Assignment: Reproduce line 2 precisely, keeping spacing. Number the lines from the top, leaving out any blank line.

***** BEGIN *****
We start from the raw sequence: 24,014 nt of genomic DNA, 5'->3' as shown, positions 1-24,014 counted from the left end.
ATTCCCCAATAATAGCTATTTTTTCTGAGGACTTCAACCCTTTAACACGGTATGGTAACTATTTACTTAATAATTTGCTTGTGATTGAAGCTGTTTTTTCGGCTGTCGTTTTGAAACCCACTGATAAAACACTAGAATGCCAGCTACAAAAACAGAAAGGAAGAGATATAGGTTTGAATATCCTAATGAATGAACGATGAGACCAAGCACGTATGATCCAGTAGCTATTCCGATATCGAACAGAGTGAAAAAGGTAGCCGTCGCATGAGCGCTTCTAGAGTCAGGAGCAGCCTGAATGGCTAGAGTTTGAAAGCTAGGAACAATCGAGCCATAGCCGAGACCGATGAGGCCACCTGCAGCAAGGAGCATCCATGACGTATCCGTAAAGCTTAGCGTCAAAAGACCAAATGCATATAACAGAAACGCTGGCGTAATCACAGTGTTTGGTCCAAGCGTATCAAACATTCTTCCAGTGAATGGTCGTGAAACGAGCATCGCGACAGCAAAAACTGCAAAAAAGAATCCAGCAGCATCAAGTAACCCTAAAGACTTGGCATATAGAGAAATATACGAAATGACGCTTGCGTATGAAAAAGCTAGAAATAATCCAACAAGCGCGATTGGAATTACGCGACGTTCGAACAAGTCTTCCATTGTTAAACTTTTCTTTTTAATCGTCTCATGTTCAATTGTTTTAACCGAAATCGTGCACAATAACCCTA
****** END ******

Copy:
ATTCCCCAATAATAGCTATTTTTTCTGAGGACTTCAACCCTTTAACACGGTATGGTAACTATTTACTTAATAATTTGCTTGTGATTGAAGCTGTTTTTTCGGCTGTCGTTTTGAAACCCACTGATAAAACACTAGAATGCCAGCTACAAAAACAGAAAGGAAGAGATATAGGTTTGAATATCCTAATGAATGAACGATGAGACCAAGCACGTATGATCCAGTAGCTATTCCGATATCGAACAGAGTGAAAAAGGTAGCCGTCGCATGAGCGCTTCTAGAGTCAGGAGCAGCCTGAATGGCTAGAGTTTGAAAGCTAGGAACAATCGAGCCATAGCCGAGACCGATGAGGCCACCTGCAGCAAGGAGCATCCATGACGTATCCGTAAAGCTTAGCGTCAAAAGACCAAATGCATATAACAGAAACGCTGGCGTAATCACAGTGTTTGGTCCAAGCGTATCAAACATTCTTCCAGTGAATGGTCGTGAAACGAGCATCGCGACAGCAAAAACTGCAAAAAAGAATCCAGCAGCATCAAGTAACCCTAAAGACTTGGCATATAGAGAAATATACGAAATGACGCTTGCGTATGAAAAAGCTAGAAATAATCCAACAAGCGCGATTGGAATTACGCGACGTTCGAACAAGTCTTCCATTGTTAAACTTTTCTTTTTAATCGTCTCATGTTCAATTGTTTTAACCGAAATCGTGCACAATAACCCTA